In the oil and gas industry, the safety of project personnel should be among the most important priorities for any project manager. In addition to the obvious human costs of a death or serious injury on the worksite, unsafe work conditions can also lead to project delays and increased costs. Fortunately, there is a way for project managers to control risk, and that is using a 3D model to gain a better visual representation of a site before sending workers into the site.
Whether you’re building a new facility or retrofitting an older one, each oil and gas project has its own unique set of safety concerns. These could include ensuring structural integrity, identifying potentially hazardous work areas, or limiting the amount of work that has to be done in confined spaces. A 3D model can help a project manager address all of these concerns and more by essentially allowing them to know where the risk is without actually having to enter the facility to find it. As a result, a project manager could use a 3D model to create the safest work plan possible for his or her team.
Read on to learn more about how a 3D model can support better safety measures for oil and gas facilities.
1. Keep workers out of harm’s way
The first way a 3D model can help keep workers safe is among the most obvious: by shortening the amount of time that workers actually have to spend in a facility, a 3D model can reduce the amount of time those workers spend exposed to risk. With the greater visibility that a 3D model can provide, a project manager can come up with a plan that allows workers to get in, finish the required work as quickly as possible, and then get back out again.
2. Allow for offsite fabrication methods
Performing “hot work” such as welding inside an oil and gas facility can be especially dangerous for workers. Of course, it is possible to perform the majority of this work offsite, but this capability depends on having the kind of exact measurements that only a 3D model can provide. Once they have these measurements, workers can perform offsite fabrication methods, essentially removing the need for hot work inside the facility. Then, they can simply perform a bolt-up installation once they’re inside the site, resulting in a dramatically safer experience.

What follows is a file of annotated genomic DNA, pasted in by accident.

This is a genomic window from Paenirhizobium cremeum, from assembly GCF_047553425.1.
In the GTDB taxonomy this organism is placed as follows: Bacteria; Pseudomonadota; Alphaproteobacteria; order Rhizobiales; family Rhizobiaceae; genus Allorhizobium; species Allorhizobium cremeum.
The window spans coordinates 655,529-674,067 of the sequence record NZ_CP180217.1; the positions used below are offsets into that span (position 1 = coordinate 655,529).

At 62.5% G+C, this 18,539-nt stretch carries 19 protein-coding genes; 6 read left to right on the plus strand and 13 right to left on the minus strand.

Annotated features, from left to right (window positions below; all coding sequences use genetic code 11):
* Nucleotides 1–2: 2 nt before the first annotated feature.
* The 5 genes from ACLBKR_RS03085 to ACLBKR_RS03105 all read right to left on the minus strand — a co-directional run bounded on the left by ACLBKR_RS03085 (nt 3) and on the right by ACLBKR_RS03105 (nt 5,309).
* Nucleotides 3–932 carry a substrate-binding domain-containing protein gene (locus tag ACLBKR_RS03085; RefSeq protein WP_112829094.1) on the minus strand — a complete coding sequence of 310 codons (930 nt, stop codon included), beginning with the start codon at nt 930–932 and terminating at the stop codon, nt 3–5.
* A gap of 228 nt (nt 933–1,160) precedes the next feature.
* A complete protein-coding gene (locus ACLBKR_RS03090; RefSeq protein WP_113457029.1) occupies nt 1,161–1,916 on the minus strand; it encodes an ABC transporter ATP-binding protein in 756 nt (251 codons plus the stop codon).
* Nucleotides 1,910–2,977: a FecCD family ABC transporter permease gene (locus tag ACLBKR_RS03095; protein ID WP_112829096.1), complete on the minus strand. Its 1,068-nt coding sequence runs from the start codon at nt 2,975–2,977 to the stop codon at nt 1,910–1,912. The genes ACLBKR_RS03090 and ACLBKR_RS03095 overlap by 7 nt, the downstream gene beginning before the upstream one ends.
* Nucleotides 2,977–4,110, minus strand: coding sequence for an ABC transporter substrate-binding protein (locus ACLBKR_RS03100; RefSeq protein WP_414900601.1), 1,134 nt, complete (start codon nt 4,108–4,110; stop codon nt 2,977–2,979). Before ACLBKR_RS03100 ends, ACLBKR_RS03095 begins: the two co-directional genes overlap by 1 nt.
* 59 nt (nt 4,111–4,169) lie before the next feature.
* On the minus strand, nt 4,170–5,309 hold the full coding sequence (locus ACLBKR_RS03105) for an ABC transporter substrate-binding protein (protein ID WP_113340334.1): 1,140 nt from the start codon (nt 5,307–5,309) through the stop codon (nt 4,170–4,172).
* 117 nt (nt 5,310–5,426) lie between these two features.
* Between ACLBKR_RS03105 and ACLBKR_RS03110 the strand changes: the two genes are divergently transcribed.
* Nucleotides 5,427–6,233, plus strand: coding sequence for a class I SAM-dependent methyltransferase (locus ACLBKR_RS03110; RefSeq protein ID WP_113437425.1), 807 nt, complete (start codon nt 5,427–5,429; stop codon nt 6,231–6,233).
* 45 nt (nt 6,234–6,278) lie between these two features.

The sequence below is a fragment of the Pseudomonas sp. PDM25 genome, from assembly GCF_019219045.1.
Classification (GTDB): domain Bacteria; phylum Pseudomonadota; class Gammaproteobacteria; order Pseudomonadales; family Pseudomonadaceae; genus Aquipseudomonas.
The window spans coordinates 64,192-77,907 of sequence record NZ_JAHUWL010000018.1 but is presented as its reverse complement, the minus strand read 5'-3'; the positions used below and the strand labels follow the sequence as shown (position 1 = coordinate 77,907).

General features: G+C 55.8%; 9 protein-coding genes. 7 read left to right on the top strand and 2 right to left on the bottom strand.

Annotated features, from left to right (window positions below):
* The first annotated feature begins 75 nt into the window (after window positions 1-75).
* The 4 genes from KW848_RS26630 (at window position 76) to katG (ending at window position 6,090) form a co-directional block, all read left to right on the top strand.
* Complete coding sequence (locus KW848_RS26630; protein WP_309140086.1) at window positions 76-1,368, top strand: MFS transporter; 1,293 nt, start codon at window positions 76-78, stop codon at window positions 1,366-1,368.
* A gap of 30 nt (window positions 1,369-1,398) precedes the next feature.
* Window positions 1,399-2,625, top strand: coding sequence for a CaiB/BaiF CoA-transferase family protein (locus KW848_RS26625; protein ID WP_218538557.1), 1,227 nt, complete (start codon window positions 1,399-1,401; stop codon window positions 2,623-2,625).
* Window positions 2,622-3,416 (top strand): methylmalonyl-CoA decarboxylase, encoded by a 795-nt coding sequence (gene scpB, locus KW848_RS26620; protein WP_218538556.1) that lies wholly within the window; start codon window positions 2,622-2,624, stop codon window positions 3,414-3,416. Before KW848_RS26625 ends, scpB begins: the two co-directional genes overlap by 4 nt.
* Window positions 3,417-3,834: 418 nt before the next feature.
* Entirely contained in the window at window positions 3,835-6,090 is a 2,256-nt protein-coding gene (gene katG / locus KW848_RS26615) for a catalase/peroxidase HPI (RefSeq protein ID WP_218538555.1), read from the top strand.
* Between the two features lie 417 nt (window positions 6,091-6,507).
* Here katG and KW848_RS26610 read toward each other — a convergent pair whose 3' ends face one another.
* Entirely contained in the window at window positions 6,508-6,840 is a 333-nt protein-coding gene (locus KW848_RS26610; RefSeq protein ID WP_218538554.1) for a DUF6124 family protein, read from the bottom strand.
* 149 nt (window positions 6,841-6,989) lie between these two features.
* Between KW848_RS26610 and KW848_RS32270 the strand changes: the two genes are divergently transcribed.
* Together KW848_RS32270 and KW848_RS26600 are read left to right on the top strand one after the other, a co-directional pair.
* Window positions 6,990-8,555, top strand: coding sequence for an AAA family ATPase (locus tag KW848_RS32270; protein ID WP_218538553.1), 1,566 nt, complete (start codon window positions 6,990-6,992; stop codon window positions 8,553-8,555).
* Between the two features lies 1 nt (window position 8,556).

3. Create quick and accurate as-built surveys
Having accurate as-built surveys is among the most important methods of identifying and avoiding hazardous conditions inside an oil and gas facility. Using a 3D model to support your as-built survey is a great way to cut out uncertainty and get the kind of fast, accurate as-built survey that’s required to make informed decisions about the best way to complete your project.
4. Take a proactive approach to safety
Any experienced project manager could tell you that the greatest sources of danger within a facility may not always be the most obvious ones. Safety problems on a site tend to emerge slowly over time, which means that waiting until the unsafe conditions become impossible to ignore is not a practical approach. A 3D model can be used to identify problems that workers and project managers most likely would have missed otherwise. With this knowledge, it is possible for project leaders to be proactive and address these issues before they result in safety problems for the project.
To learn more about 3D modeling and how it can help keep workers safe in your oil and gas facility, contact us at Landpoint today.